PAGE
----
• "not so long."
  • The afternoon was drawing to an end, and here and there a lighted pan_pangled the cold gray dusk and made the snow look whiter. The bitter weathe_ad driven every one indoors and Ethan had the long rural street to himself.
  • Suddenly he heard the brisk play of sleigh-bells and a cutter passed him, drawn by a free-going horse. Ethan recognised Michael Eady's roan colt, an_oung Denis Eady, in a handsome new fur cap, leaned forward and waved _reeting. "Hello, Ethe!" he shouted and spun on.
  • The cutter was going in the direction of the Frome farm, and Ethan's hear_ontracted as he listened to the dwindling bells. What more likely than tha_enis Eady had heard of Zeena's departure for Bettsbridge, and was profitin_y the opportunity to spend an hour with Mattie? Ethan was ashamed of th_torm of jealousy in his breast. It seemed unworthy of the girl that hi_houghts of her should be so violent.
  • He walked on to the church corner and entered the shade of the Varnum spruces, where he had stood with her the night before. As he passed into their gloom h_aw an indistinct outline just ahead of him. At his approach it melted for a_nstant into two separate shapes and then conjoined again, and he heard _iss, and a half-laughing "Oh!" provoked by the discovery of his presence.
  • Again the outline hastily disunited and the Varnum gate slammed on one hal_hile the other hurried on ahead of him. Ethan smiled at the discomfiture h_ad caused. What did it matter to Ned Hale and Ruth Varnum if they were caugh_issing each other? Everybody in Starkfield knew they were engaged. It please_than to have surprised a pair of lovers on the spot where he and Mattie ha_tood with such a thirst for each other in their hearts; but he felt a pang a_he thought that these two need not hide their happiness.
  • He fetched the grays from Hale's stable and started on his long climb back t_he farm. The cold was less sharp than earlier in the day and a thick fleec_ky threatened snow for the morrow. Here and there a star pricked through, showing behind it a deep well of blue. In an hour or two the moon would pus_ver the ridge behind the farm, burn a gold-edged rent in the clouds, and the_e swallowed by them. A mournful peace hung on the fields, as though they fel_he relaxing grasp of the cold and stretched themselves in their long winte_leep.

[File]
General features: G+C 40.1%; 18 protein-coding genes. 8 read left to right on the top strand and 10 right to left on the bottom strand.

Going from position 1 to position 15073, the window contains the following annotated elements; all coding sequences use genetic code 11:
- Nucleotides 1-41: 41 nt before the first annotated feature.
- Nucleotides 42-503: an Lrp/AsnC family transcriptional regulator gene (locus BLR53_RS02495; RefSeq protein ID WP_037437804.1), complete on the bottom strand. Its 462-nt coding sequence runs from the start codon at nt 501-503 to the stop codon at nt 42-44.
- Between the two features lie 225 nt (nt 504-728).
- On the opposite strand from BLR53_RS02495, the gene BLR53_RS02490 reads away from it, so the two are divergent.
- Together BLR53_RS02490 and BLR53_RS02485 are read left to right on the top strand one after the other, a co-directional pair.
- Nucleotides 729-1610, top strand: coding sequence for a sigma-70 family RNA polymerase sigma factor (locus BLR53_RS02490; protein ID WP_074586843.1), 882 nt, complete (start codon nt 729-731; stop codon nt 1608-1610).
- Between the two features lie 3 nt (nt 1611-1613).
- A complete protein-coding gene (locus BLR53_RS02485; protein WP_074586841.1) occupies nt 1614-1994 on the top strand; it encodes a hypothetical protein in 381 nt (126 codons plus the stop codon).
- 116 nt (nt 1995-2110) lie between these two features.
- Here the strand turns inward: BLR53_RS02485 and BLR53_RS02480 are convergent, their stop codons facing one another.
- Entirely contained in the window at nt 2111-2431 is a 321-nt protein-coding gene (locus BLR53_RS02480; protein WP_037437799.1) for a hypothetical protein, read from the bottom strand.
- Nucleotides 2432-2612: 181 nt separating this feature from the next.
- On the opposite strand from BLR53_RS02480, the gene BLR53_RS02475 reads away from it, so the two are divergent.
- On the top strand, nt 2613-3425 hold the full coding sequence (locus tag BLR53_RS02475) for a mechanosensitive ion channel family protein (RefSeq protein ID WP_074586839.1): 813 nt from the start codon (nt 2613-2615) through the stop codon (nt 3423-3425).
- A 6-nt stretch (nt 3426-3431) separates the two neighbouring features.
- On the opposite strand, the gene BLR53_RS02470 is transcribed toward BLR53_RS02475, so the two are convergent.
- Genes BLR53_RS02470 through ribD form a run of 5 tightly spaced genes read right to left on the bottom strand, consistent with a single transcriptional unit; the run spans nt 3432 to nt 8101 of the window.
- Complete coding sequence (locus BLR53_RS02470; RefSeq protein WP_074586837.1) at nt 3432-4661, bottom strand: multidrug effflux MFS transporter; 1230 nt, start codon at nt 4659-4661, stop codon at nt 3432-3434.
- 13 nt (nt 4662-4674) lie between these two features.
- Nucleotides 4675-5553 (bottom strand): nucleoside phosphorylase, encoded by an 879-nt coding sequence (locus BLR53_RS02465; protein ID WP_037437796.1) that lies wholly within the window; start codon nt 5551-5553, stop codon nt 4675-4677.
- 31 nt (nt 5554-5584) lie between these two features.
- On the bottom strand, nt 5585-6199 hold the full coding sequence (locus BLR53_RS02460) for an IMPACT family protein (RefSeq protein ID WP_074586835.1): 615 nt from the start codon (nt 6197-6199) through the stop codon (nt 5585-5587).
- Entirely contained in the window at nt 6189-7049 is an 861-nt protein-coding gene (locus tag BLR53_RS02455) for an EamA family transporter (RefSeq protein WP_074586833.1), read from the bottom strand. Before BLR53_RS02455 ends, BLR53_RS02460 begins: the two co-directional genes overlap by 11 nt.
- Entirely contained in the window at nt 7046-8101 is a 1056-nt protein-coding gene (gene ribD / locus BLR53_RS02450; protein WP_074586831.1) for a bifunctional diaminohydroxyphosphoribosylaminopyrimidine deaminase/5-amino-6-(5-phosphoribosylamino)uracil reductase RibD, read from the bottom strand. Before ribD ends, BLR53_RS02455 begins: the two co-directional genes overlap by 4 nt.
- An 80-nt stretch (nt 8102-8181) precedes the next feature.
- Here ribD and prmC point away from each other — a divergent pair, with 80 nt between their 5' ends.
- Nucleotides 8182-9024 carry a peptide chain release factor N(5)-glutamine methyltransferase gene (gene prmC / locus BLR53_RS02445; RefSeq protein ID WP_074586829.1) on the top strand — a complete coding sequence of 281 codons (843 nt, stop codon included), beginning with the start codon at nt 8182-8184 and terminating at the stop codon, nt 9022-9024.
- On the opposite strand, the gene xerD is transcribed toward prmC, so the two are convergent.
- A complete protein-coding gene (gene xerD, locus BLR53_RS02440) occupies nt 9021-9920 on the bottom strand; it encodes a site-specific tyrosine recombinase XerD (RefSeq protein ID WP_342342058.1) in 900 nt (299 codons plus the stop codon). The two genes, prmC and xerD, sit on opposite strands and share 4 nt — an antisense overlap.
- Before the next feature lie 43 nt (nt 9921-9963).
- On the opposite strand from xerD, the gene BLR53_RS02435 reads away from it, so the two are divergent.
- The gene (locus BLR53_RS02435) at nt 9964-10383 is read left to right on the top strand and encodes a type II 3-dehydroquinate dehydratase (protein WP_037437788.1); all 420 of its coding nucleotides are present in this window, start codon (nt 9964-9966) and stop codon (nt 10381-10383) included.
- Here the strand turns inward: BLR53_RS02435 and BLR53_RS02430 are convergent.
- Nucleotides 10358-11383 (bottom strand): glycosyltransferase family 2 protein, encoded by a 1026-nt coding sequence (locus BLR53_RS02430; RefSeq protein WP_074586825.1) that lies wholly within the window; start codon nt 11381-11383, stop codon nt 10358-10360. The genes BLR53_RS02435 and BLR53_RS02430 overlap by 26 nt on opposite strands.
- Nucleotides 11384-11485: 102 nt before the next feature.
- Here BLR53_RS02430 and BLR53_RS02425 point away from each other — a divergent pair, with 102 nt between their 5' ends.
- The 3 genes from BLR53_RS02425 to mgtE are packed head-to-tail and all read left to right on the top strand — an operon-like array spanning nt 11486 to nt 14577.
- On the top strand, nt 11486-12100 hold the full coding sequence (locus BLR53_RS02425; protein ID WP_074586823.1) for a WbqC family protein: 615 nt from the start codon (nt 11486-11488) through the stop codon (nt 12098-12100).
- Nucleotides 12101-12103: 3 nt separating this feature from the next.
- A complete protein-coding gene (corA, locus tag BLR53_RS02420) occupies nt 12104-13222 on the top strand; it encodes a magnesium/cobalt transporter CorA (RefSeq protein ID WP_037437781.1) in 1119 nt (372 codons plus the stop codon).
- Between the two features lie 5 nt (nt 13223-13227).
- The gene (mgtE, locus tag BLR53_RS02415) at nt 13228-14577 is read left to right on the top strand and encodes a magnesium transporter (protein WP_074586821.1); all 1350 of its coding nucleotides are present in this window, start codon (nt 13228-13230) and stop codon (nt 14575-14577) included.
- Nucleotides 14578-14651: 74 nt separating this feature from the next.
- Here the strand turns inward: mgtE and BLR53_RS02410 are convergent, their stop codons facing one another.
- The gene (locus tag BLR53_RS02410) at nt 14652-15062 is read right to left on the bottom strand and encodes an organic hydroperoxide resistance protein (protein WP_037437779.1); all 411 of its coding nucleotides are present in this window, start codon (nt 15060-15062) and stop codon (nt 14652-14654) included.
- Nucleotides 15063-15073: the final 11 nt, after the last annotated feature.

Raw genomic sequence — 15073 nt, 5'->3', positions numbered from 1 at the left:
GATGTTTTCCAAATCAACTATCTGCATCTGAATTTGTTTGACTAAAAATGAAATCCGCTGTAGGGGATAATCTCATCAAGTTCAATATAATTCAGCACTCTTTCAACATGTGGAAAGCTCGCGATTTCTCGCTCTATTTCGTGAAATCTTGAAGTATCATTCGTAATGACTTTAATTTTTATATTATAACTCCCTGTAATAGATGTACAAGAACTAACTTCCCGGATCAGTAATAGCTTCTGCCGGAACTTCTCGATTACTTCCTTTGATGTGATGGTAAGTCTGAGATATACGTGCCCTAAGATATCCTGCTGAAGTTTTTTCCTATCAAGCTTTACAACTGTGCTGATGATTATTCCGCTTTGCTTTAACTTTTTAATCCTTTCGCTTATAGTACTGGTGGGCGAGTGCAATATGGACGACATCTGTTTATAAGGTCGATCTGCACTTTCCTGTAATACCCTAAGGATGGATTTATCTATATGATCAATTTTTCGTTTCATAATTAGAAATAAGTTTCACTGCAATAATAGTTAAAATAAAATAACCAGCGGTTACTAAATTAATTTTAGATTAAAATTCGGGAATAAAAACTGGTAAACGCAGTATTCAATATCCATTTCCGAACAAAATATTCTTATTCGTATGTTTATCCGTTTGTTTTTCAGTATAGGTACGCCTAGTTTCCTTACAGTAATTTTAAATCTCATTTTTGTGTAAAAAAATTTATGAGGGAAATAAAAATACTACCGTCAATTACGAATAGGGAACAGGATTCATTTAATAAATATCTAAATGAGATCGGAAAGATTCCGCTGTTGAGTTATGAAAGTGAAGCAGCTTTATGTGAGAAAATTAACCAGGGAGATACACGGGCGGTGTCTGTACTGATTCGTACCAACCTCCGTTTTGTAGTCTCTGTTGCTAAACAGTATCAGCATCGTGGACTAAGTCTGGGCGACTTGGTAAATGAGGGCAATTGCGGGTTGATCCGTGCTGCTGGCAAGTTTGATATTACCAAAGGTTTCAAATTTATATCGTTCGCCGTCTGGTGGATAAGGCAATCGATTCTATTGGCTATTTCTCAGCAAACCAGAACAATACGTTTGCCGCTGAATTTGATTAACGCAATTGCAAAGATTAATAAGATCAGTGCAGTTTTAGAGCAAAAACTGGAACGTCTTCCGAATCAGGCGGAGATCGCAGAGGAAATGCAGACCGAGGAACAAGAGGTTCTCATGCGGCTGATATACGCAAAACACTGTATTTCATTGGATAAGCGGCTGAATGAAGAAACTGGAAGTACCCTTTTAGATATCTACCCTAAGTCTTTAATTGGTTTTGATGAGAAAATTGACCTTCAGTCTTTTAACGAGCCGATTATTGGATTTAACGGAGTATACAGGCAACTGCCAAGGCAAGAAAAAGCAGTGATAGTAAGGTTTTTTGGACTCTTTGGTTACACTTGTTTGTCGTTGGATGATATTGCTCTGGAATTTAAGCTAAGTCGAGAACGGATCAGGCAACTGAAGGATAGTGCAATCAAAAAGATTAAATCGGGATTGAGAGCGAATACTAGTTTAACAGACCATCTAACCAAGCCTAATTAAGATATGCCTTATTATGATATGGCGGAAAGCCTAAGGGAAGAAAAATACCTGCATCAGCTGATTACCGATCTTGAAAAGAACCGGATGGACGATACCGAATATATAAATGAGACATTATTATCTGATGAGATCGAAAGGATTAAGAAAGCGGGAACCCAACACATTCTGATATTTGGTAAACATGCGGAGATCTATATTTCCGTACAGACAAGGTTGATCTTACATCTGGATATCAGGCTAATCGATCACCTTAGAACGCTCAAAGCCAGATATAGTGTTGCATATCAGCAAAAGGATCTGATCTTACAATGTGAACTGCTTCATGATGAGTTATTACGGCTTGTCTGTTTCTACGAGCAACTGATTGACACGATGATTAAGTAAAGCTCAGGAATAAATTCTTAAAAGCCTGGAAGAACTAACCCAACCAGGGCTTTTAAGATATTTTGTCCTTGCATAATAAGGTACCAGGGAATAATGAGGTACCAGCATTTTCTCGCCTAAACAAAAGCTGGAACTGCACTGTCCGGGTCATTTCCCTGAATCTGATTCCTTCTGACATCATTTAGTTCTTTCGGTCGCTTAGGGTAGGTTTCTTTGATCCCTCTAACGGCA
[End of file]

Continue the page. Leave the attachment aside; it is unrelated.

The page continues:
• Ethan's ears were alert for the jingle of sleigh-bells, but not a sound brok_he silence of the lonely road. As he drew near the farm he saw, through th_hin screen of larches at the gate, a light twinkling in the house above him.
  • "She's up in her room," he said to himself, "fixing herself up for supper"; and he remembered Zeena's sarcastic stare when Mattie, on the evening of he_rrival, had come down to supper with smoothed hair and a ribbon at her neck.
  • He passed by the graves on the knoll and turned his head to glance at one o_he older headstones, which had interested him deeply as a boy because it bor_is name.
  • SACRED TO THE MEMORY OF
  • ETHAN FROME AND ENDURANCE HIS WIFE,
  • WHO DWELLED TOGETHER IN PEACE
  • FOR FIFTY YEARS.
  • He used to think that fifty years sounded like a long time to live together, but now it seemed to him that they might pass in a flash. Then, with a sudde_art of irony, he wondered if, when their turn came, the same epitaph would b_ritten over him and Zeena.
  • He opened the barn-door and craned his head into the obscurity, half-fearin_o discover Denis Eady's roan colt in the stall beside the sorrel. But the ol_orse was there alone, mumbling his crib with toothless jaws, and Etha_histled cheerfully while he bedded down the grays and shook an extra measur_f oats into their mangers. His was not a tuneful throat-but harsh melodie_urst from it as he locked the barn and sprang up the hill to the house. H_eached the kitchen-porch and turned the door-handle; but the door did no_ield to his touch.